Feeding high-concentrate diets has the potential to cause milk fat depression, but several studies have suggested that dietary sugar can increase milk fat yield. Two experiments were conducted to evaluate the ability of dietary molasses to prevent milk fat depression in the presence of a 65 percent concentrate diet.
In trial 1, molasses replaced corn grain at 0, 2.5, or 5 percent of diet dry matter in diets fed to 12 second-lactation Holstein cows (134±37 d in milk) in a 3×3 Latin square design. Trial 1 demonstrated that replacing up to 5 percent of dietary dry matter from corn with molasses had positive effects on de novo fatty acid synthesis, increasing the yield of short- and medium-chain fatty acids during diet-induced milk fat depression. Increasing inclusion rate of molasses increased milk fat concentration, but decreased milk yield and milk protein yield.
Trial 2 used seven ruminally cannulated, multiparous, late-lactation Holstein cows (220±18 d in milk) to evaluate effects of dietary molasses on ruminal parameters and milk composition, and also to assess whether increased metabolizable protein supply would alter these responses. Cows were randomly assigned to a dietary treatment sequence in a crossover split plot design with 0 and 5 percent molasses diets. Dietary treatments were fed for 28 days, with 16 days for diet adaptation, and the final 12 days for two abomasal infusion periods in a crossover arrangement. Abomasal infusions of water or AA (5g of l-Met/d+15g of l-Lys-HCl/d+5g of l-His-HCl-H2O/d) were administered three times daily for 5 days, with 2 days between infusion periods. Administration of AA had no effect on concentration or yield of any milk components. Addition of molasses increased milk fat concentration (2.71 vs. 2.94±0.21 percent), but had no effect on yields of milk fat or protein. Dietary molasses decreased total volatile fatty acid concentration (141 vs. 133±4.6mM), decreased the molar proportion of propionate, and increased the molar proportion of butyrate in ruminal fluid. Molasses also increased ruminal pH (5.73 vs. 5.87±0.06), decreased the yield of trans-10 C18:1, and increased the yield of trans-11 C18:1 in milk fat. These data provide evidence that molasses may promote mammary de novo fatty acid synthesis in cows fed high-energy rations by moderating ruminal pH and altering ruminal fatty acid biohydrogenation pathways.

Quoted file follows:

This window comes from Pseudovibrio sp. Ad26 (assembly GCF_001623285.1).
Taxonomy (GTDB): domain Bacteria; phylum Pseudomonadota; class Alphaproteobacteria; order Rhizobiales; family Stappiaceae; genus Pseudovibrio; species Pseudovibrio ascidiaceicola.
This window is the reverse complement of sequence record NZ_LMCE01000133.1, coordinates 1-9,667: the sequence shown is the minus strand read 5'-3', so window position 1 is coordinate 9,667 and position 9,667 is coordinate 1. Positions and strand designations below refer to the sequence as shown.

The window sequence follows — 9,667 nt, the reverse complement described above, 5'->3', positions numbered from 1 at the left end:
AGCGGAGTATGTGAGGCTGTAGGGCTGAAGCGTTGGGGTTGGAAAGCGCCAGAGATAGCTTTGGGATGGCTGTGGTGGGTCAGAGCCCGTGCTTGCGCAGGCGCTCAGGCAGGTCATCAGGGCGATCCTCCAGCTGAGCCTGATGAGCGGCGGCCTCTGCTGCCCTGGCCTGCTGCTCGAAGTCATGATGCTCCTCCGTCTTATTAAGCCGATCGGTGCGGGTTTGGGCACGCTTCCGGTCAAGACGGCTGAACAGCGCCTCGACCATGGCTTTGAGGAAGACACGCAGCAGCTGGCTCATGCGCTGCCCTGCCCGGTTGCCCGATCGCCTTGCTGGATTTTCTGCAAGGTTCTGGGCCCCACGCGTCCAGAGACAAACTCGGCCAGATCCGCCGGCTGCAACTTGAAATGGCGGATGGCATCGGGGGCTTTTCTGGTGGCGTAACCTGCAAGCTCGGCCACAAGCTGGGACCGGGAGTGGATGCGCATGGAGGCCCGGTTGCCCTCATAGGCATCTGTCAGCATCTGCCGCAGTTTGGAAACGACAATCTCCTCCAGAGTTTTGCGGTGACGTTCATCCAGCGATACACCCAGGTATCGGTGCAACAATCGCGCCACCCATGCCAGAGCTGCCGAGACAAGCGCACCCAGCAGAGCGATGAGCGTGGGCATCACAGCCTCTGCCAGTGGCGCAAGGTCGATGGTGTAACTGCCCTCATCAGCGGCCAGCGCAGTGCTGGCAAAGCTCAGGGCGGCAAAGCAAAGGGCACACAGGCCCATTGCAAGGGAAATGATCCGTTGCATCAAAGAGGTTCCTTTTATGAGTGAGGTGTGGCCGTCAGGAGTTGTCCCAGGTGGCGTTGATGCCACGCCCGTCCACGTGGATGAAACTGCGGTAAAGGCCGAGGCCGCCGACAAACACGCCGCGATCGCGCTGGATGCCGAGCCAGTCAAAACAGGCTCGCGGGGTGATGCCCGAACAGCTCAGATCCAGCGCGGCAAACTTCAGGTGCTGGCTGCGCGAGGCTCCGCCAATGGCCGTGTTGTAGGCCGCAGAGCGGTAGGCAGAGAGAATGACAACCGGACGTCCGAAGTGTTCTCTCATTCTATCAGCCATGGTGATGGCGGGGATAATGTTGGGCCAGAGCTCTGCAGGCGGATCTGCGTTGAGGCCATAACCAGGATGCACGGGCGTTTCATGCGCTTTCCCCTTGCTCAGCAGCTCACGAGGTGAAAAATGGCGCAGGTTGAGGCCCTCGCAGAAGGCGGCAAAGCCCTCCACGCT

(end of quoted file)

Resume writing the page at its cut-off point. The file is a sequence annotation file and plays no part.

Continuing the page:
Source: Journal of Dairy Science